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Cymer Abbey

Of all the Cistercian houses founded in Wales, Cymmer was probably the smallest and poorest, despite it being located on an important thoroughfare during the middle ages.

In 1197 a small group of monks left Abbey Cwmhir and traveled north west across the Cambrian mountains to the head of the Mawddach estuary. It was a perilous journey which resulted in the death of a few of the the deeply religious men, however having founded the Abbey in 1198 they were grateful for the patronage of Maredudd ap Cynan, a grandson of Owain Gwynedd, for it allowed them to breed sheep on the surrounding hills. The Monks were also involved in mining and metallurgy.

Cymmer Abbey

The Abbey was among those that suffered quite severely during the various Welsh wars, in fact it sustained heavy damage during the war of 1282/3 and received £80 in compensation following Edward Ist conquest of Wales. Following the war its economic position declined even further. However, it did possess a very large and fine silver gilt chalice and paten, which must have been hidden on the mountainside at the Dissolution of the monasteries by Henry VIII. They were rediscovered in the 19th century and are now in the National Museum of Wales.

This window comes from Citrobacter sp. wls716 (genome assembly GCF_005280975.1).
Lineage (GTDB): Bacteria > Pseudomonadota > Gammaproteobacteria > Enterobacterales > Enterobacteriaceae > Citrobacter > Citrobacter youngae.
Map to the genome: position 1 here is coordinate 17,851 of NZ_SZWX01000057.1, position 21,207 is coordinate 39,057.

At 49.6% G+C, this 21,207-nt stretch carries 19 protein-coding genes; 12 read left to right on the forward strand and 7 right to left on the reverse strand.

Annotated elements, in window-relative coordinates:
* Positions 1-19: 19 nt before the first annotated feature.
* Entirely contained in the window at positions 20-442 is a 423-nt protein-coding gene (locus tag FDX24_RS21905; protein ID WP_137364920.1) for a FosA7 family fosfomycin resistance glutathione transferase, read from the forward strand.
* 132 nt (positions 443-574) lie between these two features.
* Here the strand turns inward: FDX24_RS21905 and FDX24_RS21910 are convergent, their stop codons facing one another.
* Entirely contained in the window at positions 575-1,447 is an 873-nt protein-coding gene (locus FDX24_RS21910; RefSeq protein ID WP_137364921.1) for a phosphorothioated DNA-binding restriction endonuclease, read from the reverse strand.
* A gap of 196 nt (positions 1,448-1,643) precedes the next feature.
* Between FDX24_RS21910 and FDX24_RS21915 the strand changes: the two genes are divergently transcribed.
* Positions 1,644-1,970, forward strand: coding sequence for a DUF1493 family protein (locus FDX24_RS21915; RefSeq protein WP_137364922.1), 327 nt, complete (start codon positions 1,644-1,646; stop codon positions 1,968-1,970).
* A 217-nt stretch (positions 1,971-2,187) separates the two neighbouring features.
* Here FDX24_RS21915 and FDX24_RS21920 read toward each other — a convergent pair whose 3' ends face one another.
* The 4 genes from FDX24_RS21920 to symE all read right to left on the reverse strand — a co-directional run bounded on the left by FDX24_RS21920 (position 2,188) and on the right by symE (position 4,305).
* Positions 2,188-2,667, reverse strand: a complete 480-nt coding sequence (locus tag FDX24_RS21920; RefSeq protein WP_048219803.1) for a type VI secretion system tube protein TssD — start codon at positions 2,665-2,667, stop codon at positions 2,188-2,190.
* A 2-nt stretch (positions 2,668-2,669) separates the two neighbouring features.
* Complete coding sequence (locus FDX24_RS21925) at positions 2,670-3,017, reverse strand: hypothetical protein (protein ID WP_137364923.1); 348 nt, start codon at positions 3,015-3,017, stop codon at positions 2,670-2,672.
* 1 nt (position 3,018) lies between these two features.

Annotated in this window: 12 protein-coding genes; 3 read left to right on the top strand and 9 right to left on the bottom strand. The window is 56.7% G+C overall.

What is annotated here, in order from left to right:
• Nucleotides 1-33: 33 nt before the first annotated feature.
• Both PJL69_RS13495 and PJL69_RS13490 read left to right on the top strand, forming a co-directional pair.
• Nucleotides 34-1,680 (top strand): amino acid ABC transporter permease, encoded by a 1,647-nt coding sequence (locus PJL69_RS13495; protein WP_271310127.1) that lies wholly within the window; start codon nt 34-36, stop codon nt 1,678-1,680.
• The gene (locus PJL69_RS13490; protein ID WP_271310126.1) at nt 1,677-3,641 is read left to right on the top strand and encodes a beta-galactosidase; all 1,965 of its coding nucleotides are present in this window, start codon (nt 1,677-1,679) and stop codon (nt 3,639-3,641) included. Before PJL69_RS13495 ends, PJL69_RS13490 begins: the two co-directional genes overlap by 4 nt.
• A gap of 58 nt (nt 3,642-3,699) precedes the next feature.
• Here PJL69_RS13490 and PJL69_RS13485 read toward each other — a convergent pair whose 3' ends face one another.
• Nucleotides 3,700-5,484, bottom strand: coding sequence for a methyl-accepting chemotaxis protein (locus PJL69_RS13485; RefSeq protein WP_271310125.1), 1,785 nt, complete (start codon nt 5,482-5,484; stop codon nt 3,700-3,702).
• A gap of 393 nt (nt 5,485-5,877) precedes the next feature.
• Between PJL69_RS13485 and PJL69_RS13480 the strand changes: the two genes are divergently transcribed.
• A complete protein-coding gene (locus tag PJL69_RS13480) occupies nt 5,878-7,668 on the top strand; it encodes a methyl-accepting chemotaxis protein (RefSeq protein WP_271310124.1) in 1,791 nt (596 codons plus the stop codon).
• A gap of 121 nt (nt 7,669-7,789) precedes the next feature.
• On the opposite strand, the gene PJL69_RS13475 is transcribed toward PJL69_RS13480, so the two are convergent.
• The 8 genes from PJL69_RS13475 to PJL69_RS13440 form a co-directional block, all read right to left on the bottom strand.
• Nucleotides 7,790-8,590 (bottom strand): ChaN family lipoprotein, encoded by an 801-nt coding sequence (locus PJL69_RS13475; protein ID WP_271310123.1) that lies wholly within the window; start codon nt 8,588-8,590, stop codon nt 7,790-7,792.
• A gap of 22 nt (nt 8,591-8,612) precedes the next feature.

Because the Abbey suffered severe financial difficulties it may account for the fact that it was never completed. The small, plain, rectangular church was originally intended as the nave only of a much grander building scheme that was apparently abandoned.

Following the Dissolution in 1537, Cymmer was left to deteriorate for nearly 400 years and, apart from ground level foundations, the fragmented rubble walls of the abbey church are all that have survived. Encompassed within a farm today, some of the claustral range having been converted to provide storage sheds and shelter for livestock; indeed the farmhouse is believed to have been part of the abbot's accommodation and guest house.

Although Cymmer Abbey was not an important house in medieval times, it certainly has a haunting timelessness about it today. The austerity, the tranquility and the remoteness can easily conjure up monastic scenes from the 14th century.

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